Encrypted backup with Duplicity

Packed and Sent

Ensuring Data Integrity

The verify action compares the data on the hard drive with the last backup. This tells you which data had changed and whether an unauthorized third party has changed the backup:

duplicity verify --compare-data --ssh-askpass scp://dd@example.com//var/backup /home/tim

The --compare-data parameter ensures that Duplicity also compares the contents of the files (Figure 5). This takes longer, but without specifying the option, Duplicity 0.7 did not always deliver reliable information in my tests. You can write the report generated by verify to the duplog.txt text file using the --log-file duplog.txt parameter. In this way, you can include the check in a cron job and then selectively analyze the logfile with a monitoring tool or have it sent via email.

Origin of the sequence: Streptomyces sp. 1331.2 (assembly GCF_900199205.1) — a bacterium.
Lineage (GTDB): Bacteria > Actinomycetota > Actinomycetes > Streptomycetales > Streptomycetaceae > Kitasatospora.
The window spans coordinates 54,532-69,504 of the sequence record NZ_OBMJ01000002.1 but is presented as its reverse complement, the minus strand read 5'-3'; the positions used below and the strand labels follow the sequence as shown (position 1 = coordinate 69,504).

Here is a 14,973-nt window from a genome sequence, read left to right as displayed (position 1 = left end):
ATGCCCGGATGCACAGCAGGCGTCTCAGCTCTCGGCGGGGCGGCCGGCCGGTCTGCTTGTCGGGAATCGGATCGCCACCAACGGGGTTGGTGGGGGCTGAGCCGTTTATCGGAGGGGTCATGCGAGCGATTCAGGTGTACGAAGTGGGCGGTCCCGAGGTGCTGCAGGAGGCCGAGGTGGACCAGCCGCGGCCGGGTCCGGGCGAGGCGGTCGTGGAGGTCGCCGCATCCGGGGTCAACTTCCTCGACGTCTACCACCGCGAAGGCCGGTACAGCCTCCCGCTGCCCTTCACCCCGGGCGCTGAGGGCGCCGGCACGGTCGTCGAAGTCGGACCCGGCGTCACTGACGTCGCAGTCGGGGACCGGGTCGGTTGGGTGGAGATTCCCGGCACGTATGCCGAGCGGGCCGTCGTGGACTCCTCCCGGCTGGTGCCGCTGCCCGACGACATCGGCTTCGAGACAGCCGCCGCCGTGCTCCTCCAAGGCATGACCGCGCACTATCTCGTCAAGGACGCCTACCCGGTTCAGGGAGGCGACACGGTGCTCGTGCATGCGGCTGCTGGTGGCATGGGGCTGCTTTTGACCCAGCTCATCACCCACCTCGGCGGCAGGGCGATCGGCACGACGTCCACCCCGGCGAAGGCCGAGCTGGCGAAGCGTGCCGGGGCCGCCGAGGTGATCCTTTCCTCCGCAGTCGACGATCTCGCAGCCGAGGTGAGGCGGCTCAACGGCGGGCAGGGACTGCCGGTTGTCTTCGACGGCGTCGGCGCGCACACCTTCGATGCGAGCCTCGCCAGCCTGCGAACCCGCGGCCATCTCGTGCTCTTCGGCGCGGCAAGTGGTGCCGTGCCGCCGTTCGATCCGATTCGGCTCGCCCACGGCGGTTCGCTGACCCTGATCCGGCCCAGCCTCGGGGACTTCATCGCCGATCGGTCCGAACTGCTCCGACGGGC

Figure 5: The "verify" action lets you quickly discover changes.


On closer inspection, Duplicity turns out to be a full-featured backup tool. Although you can quickly and easily back up a single directory, more complex situations require more parameters, which can lead to a very complex command line. The documentation is also restricted to the man page, although it is extremely detailed. On a positive note, Duplicity can be integrated into your own shell scripts. Thanks to automatic encryption, you can also store backups in the cloud, even if this is sensitive data for which privacy policies need to be observed.

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